By Mark A. Leon
“That’s the thing about depression: A human being can survive almost anything, as long as she sees the end in sight. But depression is so insidious, and it compounds daily, that it’s impossible to ever see the end. The fog is like a cage without a key.” – Elizabeth Wurtzel
Depression is all around us. It does not discriminate by gender, age or lifestyle. In infects us and spreads like a cancer and takes over our lives. For some, the signs are very clear, while others hide it very well through their actions or lack of actions. With the world being brought at our finger tips, are we missing the clear signs of depression or choosing to turn a blind eye to them?
Facebook is populated by over one-third of the human population. It has bridged our worlds and put the idea of voyeurism and stalking into every day activities. There are so many common indicators of depression and so many of us need to be aware and take action to help.
After all, these are our “friends”.
What are these signs that a person may be suffering from some level of depression or loneliness?:
- Aggressive use of language on the social networks (Facebook, Google+, Twitter)
- Needing likes to reinforce value and ensure you are being noticed
- Constant uploading of self portraits (selfies). When someone is constantly putting up pictures of themselves or re-issuing their favorites looking for reinforcement of their “beauty”, that can be a clear indicator
- Constant quotes about seeking a better place, a better life, a true utopia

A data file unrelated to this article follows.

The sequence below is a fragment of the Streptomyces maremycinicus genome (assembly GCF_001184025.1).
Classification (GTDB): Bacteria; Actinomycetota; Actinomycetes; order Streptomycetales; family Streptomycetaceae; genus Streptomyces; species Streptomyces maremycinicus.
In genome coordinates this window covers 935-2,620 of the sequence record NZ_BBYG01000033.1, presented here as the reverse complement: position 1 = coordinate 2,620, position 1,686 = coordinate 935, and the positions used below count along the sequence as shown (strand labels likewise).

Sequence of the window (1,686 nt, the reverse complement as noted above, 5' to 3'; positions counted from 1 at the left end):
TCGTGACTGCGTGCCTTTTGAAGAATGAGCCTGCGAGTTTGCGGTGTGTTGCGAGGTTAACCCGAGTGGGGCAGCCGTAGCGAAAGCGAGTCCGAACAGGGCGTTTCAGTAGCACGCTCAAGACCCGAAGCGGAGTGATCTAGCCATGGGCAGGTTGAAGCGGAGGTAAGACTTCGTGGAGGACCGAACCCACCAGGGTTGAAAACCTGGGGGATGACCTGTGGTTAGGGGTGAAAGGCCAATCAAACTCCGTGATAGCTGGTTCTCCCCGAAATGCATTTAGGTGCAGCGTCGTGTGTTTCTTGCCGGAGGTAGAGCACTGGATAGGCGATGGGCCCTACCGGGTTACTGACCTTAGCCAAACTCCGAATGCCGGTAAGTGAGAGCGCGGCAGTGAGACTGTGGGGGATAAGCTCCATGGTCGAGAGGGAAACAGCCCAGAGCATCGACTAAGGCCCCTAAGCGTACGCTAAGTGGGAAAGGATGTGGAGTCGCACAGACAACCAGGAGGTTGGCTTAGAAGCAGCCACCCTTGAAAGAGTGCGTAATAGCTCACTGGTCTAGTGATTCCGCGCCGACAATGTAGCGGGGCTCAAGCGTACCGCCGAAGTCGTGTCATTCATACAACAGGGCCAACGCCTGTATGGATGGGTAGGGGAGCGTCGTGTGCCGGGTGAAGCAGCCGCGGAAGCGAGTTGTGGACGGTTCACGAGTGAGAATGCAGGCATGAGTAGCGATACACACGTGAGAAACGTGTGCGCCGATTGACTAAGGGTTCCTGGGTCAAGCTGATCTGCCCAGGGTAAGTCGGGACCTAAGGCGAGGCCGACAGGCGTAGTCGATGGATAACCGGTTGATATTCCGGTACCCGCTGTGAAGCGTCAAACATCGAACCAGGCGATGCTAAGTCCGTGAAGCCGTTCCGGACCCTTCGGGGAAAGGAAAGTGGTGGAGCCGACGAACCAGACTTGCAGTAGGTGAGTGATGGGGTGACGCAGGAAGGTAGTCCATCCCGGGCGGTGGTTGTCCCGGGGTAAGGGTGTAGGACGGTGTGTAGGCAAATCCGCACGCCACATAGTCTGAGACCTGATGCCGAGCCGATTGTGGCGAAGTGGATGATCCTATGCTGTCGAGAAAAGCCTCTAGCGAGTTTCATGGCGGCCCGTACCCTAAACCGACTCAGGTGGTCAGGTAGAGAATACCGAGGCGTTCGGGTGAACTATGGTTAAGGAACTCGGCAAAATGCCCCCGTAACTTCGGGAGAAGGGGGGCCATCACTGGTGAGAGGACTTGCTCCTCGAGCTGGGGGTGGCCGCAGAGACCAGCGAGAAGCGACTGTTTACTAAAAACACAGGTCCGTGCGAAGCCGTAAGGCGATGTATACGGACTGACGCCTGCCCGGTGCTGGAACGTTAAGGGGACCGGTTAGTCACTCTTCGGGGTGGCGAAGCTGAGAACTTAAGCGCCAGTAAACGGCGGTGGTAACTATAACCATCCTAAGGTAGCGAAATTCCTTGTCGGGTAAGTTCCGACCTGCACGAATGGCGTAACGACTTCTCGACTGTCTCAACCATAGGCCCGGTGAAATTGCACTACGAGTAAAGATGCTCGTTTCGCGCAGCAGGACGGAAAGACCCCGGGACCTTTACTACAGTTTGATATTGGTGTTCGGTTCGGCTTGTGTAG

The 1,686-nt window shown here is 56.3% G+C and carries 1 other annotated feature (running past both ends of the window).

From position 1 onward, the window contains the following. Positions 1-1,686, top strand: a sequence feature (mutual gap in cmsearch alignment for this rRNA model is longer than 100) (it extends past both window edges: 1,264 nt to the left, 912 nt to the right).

- Constantly checking in to reinforce to their circle how socially active they are
- Posing a number of “what if” questions or commentary on society
- Not having any pictures of yourself, but friends and family only. Perhaps a sign of hiding behind unfriendly aging
- Showing many pictures of drinking or many check ins to bars
- Late night random thoughts out of character
- Adding many new friends often. Needing to be surrounded by strangers and constant attention can be an indicator as well. Number of “virtual” friends is never a direct correlation of having a support circle. Often, it can be an indicator of physical and/or emotional loneliness.
This is just the tip of the iceberg. We can list off another ten or fifteen behavioral indicators on Facebook that could be a silent scream for help.
How many of these have you seen?
How often have you reached out to try and help or even ask if someone needed help?
I have witnessed these signs and later learned of depression, rehab, loneliness, sadness and rejection from these same people.
Maybe Facebook is the great savior for avoidance of responsibility since it is a virtual tool or maybe we have a higher responsibility to help.
Next time you witness behavior that is unorthodox, it doesn’t hurt to ask and just maybe you might be saving a life by unexpectedly being there for someone that truly needs someone.